AGENT CONTACT: Dain Estes
2008 was looking to be a great year for the newly formed Antennas Up. They had a dynamite debut CD that was about to be released, the band was touring actively, and on their way to being the next band to make waves out of Kansas City. As the Pitch Weekly wrote about the band at that time, â€śThe sound is brimming with radio-ready hooks and fresh production ideas. It sounds a lot like Jamie Lidell or Jamiroquai, if they'd grown up in the '90s and absorbed more Beck and Radiohead.â€ť
Critics, agents, and record label reps who received early copies of the first album were impressed. People were talking and things were about to start happening, but before they had even sold their first CD or played their first CD release party, everything fizzled. To everyoneâ€™s shock, their singer, Lonnie Coleman, quit the band on the day the album was green-lit to be printed, citing not only creative differences, but also that playing in bars and venues conflicted with his freshly-renewed conservative values.
Refusing to let more than a year of writing, recording and planning the release of the album, Antennas Up called up ten different singers from bands around the country including Ha Ha Tonka and Company of Thieves to sing one song from the album. They played the CD release show with all their musician friends supporting and singing for them and the CD was released. Even more overwhelmingly positive reviews came in. The band charted at #128 on CMJ's charts and was one of only four unsigned acts in the CMJ Top 200 the week of the album's release.
And after that night, the remaining members of Antennas Up sat down and devised a way to rebuild.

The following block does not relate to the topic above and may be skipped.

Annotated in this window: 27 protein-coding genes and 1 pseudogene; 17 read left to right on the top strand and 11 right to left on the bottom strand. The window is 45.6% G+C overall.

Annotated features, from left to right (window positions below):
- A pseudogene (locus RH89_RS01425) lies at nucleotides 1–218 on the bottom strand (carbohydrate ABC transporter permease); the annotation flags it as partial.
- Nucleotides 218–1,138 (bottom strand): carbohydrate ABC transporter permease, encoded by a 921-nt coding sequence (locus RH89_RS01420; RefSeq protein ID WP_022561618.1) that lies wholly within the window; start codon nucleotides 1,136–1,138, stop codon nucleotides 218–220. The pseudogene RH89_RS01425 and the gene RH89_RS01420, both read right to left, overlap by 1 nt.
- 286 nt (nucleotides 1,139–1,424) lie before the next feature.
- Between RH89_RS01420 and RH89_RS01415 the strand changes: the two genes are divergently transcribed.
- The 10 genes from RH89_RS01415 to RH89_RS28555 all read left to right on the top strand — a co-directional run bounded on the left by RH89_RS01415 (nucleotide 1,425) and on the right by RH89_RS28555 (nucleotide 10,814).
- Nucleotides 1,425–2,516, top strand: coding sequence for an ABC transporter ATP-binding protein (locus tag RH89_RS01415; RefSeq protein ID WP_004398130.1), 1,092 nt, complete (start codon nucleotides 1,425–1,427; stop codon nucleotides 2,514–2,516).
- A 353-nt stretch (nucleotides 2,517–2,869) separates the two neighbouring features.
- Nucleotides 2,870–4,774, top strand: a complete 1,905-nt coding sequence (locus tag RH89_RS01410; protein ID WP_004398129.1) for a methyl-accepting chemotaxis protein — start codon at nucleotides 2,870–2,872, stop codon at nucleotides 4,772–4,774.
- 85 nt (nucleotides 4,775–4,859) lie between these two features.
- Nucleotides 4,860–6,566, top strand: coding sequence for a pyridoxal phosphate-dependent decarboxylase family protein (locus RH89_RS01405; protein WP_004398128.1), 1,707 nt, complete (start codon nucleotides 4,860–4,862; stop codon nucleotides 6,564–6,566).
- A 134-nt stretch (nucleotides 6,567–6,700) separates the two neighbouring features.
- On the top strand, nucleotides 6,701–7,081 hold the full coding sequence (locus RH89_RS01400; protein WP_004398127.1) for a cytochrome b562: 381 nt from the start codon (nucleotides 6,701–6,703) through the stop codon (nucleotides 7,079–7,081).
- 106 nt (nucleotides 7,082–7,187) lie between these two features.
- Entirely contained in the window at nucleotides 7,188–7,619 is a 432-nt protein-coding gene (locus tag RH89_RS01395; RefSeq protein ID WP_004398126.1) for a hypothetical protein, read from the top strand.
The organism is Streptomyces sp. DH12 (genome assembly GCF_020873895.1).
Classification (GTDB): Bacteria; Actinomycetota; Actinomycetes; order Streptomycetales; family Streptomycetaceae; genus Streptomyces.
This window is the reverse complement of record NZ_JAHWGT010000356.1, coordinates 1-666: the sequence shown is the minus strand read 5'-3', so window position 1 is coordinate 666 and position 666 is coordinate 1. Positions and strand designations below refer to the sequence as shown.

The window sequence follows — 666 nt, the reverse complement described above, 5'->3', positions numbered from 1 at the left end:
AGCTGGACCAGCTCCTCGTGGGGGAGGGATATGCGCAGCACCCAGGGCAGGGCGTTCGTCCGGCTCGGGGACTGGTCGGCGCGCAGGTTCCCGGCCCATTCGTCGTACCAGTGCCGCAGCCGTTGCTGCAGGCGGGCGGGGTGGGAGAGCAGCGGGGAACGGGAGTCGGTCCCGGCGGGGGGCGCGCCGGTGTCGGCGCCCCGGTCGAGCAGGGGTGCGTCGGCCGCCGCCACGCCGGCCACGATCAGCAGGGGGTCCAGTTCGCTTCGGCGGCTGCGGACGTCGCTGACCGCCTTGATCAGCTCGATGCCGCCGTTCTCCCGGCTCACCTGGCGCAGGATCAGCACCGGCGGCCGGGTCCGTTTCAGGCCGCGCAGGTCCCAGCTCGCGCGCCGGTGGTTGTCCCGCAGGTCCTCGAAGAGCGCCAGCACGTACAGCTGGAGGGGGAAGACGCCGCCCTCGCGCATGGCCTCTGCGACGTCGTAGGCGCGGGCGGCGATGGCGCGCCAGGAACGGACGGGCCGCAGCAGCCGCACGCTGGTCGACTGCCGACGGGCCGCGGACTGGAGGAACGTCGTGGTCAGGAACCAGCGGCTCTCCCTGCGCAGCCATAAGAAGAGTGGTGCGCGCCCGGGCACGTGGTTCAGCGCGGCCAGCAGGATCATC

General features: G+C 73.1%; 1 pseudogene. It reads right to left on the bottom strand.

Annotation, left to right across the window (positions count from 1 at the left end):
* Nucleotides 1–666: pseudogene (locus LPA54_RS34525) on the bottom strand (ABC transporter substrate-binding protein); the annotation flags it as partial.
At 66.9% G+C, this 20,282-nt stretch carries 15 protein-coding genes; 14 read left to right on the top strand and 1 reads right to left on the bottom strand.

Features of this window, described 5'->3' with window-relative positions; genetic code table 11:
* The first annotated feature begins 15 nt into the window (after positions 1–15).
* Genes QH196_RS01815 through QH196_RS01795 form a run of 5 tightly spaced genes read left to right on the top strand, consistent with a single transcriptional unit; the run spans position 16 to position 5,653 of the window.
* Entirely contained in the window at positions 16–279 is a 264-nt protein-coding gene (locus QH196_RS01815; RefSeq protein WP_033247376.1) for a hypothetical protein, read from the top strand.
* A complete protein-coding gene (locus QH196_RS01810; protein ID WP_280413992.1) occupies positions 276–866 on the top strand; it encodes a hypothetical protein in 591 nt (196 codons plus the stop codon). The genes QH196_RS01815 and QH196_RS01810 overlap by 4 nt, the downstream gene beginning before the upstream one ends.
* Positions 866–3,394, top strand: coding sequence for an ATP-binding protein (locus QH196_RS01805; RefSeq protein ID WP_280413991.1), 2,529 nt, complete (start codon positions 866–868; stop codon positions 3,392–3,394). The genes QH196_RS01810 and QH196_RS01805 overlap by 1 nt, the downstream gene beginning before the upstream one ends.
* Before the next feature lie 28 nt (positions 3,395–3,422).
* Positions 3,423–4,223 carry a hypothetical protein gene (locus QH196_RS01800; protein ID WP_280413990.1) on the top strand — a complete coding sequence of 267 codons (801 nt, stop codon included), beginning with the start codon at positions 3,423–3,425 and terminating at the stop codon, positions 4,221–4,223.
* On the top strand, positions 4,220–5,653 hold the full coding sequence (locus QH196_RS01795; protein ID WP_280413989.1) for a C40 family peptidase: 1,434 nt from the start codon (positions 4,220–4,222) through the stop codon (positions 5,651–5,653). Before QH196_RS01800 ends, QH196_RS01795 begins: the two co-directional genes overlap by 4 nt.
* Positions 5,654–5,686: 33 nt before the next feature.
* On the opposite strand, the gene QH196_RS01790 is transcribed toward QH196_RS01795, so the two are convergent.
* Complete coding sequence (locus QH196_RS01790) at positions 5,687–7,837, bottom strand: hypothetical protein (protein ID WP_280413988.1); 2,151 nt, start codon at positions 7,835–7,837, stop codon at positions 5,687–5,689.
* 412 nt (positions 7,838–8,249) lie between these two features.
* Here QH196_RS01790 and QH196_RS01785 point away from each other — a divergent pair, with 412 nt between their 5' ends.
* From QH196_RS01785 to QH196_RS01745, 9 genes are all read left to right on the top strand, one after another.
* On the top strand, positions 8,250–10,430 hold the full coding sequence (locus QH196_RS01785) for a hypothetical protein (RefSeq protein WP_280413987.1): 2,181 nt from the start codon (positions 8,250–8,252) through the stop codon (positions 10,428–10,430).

â€śWe never hesitated,â€ť said guitarist Bo McCall. â€śRyan (drums), Kyle (bass and now vocals) and I had been touring and writing music together in different band for almost 7 years. Lonnie was in the band for less than a year. He was the lead singer on that album, but creatively he had only written vocal melodies to a couple songs and no role in any of the songwriting. The majority of the creative input for the album fell collaboratively on the rest of our shoulders. His departure was not going to end what we had all worked a good part of our lives to make happen.â€ť
After a good amount of soul-searching, Ryan and Bo convinced Kyle Akers that he was ready to step up and take over the vocal responsibilities, â€śIt was a process, switching from bass and backing vocals to being the lead singer. I never thought of myself as the lead vocalist. It was not a job I asked for, but I could not let everything we had worked so hard for just end. So I practiced, and we took the new show on the road.â€ť
Soon Kyleâ€™s hard work paid off and the band was revived, but for the better. Fans and critics alike warmed to the new version of Antennas Up. It was like the band never lost a beat. The band toured hard on the success of the debut album for two years, sharing the stage with the likes of Girl Talk, Electric Six, Ha Ha Tonka, Matt & Kim, Flogging Molly and Company Of Thieves, performing at over 30 Universities and being selected for an official showcase at South By Southwest in 2010. Music from the debut album was featured in the best-selling iPhone app 'Tap Tap Revenge 3' and the band was selected as the 'Best New Band In Missouri' in Boston Phoenix's 2010 annual 50 Bands, 50 States edition sharing company with fellow Missourian bands Ha Ha Tonka and Somebody Still Loves You Boris Yeltsin, selections from year's past.
Now the band is transforming again. In the Summer of 2010, the band took to a cabin in the Maine woods for 30 days of isolation and songwriting to hone in their voice for a new album. Their new full-length is being produced by The Ryantist (engineer and co-production â€“ Ha Ha Tonka's Death Of A Decade), mixed by Mike Cresswell (mixing engineer - Lyrics Borne, Blackalicious, General Elektriks) and mastered by Bob Power (engineer and producer - Common, Tribe Called Quest, The Roots, Citizen Cope). It is a sound departure from their self-titled debut. The songs are more evolved, merging solid, post-new wave guitar hooks with elements of indie-pop rock and electronica. All at once familiar, almost reminiscent of your favorite Elvis Costello song, but something entirely fresh, like when you heard the first riff of the synth/guitar intro of 1901 by Phoenix the band's sound has found a new home.
Antennas Up's new full-length album will be released on April 24, 2012.